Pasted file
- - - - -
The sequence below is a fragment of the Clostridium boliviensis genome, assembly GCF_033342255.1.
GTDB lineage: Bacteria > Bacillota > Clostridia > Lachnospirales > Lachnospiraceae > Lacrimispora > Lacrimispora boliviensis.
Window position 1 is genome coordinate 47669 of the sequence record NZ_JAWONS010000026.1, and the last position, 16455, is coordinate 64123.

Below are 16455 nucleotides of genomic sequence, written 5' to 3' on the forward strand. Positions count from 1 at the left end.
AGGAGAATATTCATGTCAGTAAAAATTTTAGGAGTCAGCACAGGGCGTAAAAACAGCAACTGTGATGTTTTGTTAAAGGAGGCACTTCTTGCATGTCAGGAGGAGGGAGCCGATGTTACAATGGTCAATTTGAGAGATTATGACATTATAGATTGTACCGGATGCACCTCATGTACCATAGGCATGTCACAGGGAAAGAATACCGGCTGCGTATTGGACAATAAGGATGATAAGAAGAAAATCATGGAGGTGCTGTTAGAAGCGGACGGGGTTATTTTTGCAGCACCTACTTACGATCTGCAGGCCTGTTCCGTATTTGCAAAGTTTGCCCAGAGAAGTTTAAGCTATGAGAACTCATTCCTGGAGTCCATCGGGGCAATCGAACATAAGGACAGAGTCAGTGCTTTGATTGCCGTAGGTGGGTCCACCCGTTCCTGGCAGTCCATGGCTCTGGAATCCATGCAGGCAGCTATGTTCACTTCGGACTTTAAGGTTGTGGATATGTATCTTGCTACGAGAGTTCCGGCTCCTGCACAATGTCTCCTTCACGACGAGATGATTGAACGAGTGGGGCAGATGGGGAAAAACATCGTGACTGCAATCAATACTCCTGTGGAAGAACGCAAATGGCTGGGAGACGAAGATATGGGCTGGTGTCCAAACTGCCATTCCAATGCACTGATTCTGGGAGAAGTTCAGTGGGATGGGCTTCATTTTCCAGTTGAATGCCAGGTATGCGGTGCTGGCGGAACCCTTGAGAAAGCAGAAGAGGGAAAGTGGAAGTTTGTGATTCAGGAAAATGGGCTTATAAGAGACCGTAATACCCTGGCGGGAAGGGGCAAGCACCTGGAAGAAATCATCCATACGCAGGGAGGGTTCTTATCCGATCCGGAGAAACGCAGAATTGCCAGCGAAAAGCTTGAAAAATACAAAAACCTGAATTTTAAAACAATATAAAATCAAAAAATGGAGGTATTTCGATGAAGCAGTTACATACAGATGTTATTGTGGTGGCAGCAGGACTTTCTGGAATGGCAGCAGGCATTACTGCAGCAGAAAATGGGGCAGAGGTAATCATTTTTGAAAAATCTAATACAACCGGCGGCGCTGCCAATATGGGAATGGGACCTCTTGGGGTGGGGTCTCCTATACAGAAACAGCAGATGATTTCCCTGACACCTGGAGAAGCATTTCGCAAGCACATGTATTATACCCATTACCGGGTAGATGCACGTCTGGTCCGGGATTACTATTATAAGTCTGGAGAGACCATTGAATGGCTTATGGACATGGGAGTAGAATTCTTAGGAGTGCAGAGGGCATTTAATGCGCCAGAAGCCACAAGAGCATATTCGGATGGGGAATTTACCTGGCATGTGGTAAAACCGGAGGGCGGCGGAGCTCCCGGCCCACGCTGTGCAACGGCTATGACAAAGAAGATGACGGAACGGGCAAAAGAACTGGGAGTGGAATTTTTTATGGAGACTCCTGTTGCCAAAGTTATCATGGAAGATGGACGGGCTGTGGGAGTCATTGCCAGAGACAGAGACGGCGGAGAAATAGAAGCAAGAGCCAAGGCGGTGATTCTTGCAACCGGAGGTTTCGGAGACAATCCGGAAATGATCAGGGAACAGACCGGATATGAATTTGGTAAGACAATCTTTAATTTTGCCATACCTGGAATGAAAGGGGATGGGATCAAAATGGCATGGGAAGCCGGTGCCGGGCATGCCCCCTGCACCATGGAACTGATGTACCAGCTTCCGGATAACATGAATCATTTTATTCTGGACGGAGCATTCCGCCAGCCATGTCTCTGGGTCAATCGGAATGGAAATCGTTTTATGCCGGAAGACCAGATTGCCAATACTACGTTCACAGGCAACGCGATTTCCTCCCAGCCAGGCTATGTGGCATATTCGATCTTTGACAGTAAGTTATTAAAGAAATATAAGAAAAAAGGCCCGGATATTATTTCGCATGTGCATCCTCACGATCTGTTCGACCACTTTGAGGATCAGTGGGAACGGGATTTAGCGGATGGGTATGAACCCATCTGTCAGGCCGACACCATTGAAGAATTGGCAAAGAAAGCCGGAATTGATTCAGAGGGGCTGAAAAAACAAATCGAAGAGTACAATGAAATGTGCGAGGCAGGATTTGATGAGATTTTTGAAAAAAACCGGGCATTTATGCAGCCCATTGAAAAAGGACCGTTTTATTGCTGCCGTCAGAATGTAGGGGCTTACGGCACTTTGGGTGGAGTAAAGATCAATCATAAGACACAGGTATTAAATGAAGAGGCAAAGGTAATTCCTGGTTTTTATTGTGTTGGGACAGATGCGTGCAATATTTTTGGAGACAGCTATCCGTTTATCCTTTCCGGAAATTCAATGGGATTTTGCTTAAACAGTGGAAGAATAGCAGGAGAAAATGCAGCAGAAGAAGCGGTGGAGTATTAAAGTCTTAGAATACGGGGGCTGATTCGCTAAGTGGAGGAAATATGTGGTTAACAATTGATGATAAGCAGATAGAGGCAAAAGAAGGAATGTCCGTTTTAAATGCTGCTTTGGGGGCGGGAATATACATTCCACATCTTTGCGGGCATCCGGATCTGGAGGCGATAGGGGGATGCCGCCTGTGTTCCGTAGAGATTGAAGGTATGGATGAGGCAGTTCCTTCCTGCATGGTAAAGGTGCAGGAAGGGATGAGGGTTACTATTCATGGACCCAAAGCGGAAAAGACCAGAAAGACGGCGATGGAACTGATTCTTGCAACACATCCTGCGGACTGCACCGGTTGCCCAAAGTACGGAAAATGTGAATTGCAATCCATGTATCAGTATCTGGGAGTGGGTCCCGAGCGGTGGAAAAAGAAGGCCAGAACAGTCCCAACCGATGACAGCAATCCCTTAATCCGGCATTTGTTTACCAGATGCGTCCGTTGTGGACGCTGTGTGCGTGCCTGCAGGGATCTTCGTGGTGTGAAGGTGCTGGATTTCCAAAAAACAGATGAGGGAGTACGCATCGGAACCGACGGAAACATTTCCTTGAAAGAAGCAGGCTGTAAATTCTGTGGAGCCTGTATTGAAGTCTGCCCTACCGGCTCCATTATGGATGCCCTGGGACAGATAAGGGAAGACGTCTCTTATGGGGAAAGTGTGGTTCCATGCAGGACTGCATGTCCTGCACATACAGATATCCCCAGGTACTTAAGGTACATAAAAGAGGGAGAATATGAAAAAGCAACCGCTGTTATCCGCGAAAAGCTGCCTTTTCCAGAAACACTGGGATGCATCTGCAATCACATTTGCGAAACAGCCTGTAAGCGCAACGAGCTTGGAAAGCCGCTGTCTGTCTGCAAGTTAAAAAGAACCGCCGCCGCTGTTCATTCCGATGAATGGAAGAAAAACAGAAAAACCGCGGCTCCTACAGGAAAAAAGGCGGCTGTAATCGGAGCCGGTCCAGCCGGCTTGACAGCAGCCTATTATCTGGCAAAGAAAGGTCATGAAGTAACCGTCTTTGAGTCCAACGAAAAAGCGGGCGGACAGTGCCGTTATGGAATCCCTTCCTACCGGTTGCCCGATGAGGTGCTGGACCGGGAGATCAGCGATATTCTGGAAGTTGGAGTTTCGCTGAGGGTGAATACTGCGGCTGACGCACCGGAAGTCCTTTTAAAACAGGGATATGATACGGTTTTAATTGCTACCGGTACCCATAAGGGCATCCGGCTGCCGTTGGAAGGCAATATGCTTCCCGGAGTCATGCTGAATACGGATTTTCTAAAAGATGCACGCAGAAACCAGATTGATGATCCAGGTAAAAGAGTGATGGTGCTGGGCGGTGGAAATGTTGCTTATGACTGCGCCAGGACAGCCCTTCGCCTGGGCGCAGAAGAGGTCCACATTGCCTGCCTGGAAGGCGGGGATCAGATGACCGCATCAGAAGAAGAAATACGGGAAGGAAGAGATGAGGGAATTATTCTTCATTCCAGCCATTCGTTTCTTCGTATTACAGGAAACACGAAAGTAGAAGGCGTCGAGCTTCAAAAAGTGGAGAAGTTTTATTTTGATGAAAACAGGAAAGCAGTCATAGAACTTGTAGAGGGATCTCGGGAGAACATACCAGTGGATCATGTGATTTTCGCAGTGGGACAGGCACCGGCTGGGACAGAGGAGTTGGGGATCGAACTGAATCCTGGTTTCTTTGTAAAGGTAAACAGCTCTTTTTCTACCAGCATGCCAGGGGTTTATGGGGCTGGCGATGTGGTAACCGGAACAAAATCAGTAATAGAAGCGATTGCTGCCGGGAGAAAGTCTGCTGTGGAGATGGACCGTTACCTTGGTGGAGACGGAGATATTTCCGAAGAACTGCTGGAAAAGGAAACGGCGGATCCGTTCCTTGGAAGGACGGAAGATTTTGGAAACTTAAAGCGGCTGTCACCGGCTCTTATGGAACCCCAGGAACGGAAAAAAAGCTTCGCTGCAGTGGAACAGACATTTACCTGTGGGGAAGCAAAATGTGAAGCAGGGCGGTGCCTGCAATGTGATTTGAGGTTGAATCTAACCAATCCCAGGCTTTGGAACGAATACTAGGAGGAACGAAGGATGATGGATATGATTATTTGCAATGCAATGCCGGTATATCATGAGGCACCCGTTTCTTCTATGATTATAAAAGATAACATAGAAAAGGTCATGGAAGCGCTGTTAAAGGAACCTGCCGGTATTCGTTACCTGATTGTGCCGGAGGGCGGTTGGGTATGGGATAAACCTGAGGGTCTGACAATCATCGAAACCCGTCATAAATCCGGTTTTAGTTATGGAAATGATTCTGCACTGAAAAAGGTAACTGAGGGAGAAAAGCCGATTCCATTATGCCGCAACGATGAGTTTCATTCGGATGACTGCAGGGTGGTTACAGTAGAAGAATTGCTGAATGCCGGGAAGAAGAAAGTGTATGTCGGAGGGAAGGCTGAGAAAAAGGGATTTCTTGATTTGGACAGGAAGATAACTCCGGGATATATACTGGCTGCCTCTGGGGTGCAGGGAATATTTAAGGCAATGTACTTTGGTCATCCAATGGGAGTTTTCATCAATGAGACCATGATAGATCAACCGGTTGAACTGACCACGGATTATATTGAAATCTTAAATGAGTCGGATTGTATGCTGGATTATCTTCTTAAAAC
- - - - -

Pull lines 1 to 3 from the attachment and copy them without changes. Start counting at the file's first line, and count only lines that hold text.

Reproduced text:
The sequence below is a fragment of the Clostridium boliviensis genome, assembly GCF_033342255.1.
GTDB lineage: Bacteria > Bacillota > Clostridia > Lachnospirales > Lachnospiraceae > Lacrimispora > Lacrimispora boliviensis.
Window position 1 is genome coordinate 47669 of the sequence record NZ_JAWONS010000026.1, and the last position, 16455, is coordinate 64123.